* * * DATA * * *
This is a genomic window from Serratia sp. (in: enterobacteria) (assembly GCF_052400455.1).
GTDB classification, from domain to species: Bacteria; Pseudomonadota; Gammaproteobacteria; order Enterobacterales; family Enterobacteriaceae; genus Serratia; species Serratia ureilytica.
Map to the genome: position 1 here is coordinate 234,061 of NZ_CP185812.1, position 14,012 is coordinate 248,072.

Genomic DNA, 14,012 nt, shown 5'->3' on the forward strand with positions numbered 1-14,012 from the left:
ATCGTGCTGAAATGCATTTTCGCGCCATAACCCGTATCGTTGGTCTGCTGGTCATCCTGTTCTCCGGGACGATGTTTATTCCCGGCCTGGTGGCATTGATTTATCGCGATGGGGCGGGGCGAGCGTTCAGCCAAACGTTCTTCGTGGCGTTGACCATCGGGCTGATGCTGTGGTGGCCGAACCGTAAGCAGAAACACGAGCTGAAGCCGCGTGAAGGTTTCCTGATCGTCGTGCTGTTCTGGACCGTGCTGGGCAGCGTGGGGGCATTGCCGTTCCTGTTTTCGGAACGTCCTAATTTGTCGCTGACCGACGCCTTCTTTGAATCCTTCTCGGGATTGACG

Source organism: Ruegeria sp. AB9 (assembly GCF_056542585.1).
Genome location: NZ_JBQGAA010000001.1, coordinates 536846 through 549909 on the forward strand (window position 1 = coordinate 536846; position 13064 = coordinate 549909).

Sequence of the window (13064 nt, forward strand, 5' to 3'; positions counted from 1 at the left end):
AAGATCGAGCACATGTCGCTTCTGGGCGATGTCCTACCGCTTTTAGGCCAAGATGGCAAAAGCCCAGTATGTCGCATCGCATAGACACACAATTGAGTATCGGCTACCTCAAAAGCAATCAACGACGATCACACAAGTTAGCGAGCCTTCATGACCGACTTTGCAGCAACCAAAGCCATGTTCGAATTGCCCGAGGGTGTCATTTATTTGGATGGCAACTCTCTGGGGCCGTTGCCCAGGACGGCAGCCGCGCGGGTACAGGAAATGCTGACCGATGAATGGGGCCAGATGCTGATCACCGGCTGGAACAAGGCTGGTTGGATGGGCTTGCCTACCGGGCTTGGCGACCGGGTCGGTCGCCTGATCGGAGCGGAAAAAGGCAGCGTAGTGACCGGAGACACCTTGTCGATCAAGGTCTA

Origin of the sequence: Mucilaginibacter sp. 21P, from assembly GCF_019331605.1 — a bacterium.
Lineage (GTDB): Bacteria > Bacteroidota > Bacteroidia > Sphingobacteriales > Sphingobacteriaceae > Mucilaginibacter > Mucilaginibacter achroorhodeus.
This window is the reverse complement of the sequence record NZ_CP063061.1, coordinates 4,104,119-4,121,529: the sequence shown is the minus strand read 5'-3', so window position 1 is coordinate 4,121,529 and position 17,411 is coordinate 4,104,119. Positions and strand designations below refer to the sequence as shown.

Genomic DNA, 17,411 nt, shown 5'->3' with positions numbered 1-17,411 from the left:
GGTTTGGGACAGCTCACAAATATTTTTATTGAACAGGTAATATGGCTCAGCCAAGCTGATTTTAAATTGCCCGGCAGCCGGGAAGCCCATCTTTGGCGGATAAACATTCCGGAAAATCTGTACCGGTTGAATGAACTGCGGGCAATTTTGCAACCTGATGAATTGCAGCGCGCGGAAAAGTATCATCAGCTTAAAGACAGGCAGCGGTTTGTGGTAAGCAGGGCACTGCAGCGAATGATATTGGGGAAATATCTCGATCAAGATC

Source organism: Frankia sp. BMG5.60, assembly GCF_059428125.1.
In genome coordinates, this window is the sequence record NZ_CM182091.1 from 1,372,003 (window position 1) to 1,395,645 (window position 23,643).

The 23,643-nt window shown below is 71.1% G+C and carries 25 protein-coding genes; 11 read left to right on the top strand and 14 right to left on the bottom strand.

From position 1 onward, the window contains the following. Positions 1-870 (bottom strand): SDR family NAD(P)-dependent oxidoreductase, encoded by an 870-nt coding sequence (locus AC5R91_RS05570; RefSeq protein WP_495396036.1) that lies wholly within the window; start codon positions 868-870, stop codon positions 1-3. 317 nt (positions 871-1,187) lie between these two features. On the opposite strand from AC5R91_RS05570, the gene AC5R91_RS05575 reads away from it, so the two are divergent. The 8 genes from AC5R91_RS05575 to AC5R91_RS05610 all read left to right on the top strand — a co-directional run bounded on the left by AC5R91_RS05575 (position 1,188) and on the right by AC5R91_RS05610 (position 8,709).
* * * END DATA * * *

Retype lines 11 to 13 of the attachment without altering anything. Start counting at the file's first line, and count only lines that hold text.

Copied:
Lineage (GTDB): Bacteria > Bacteroidota > Bacteroidia > Sphingobacteriales > Sphingobacteriaceae > Mucilaginibacter > Mucilaginibacter achroorhodeus.
This window is the reverse complement of the sequence record NZ_CP063061.1, coordinates 4,104,119-4,121,529: the sequence shown is the minus strand read 5'-3', so window position 1 is coordinate 4,121,529 and position 17,411 is coordinate 4,104,119. Positions and strand designations below refer to the sequence as shown.

Genomic DNA, 17,411 nt, shown 5'->3' with positions numbered 1-17,411 from the left: